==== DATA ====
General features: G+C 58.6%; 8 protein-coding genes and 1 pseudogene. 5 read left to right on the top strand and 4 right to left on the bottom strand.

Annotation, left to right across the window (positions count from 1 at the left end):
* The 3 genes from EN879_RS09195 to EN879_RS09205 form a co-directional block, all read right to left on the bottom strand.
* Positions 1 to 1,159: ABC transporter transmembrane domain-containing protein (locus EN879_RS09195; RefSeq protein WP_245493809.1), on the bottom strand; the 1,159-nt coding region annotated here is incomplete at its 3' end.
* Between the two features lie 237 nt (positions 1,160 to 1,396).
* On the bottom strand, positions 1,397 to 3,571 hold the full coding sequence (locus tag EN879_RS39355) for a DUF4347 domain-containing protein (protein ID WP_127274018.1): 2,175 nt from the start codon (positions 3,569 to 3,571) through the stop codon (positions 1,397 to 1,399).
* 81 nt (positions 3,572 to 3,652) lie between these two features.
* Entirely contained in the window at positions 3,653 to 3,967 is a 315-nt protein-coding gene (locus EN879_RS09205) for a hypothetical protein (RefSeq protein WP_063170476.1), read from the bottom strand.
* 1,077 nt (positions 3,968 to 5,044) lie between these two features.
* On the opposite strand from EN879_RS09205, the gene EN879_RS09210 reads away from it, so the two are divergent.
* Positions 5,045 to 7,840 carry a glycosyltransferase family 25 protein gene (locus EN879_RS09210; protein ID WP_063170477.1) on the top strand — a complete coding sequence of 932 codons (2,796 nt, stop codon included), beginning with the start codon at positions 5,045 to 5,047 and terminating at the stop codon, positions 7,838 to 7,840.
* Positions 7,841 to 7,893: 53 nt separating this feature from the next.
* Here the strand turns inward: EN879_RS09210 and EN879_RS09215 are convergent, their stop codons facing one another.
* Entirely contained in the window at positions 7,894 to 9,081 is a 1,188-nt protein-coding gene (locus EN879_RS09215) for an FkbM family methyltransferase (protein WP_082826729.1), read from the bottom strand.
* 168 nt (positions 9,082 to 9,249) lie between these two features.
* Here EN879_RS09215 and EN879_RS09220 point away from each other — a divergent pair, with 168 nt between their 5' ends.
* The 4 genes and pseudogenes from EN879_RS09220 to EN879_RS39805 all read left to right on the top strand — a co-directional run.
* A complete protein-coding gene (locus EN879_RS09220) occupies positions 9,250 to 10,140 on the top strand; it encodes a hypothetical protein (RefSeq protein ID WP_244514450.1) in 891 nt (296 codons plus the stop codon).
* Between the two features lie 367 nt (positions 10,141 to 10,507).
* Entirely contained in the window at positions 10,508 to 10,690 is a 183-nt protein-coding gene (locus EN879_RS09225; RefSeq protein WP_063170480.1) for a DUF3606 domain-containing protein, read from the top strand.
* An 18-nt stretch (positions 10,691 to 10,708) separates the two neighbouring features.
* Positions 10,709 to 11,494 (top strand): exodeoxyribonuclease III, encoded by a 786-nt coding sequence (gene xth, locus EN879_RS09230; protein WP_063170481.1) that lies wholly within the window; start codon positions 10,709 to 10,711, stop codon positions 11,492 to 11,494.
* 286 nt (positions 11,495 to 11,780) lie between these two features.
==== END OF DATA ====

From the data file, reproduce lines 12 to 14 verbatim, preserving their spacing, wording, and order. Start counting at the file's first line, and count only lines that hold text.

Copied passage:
* Positions 7,841 to 7,893: 53 nt separating this feature from the next.
* Here the strand turns inward: EN879_RS09210 and EN879_RS09215 are convergent, their stop codons facing one another.
* Entirely contained in the window at positions 7,894 to 9,081 is a 1,188-nt protein-coding gene (locus EN879_RS09215) for an FkbM family methyltransferase (protein WP_082826729.1), read from the bottom strand.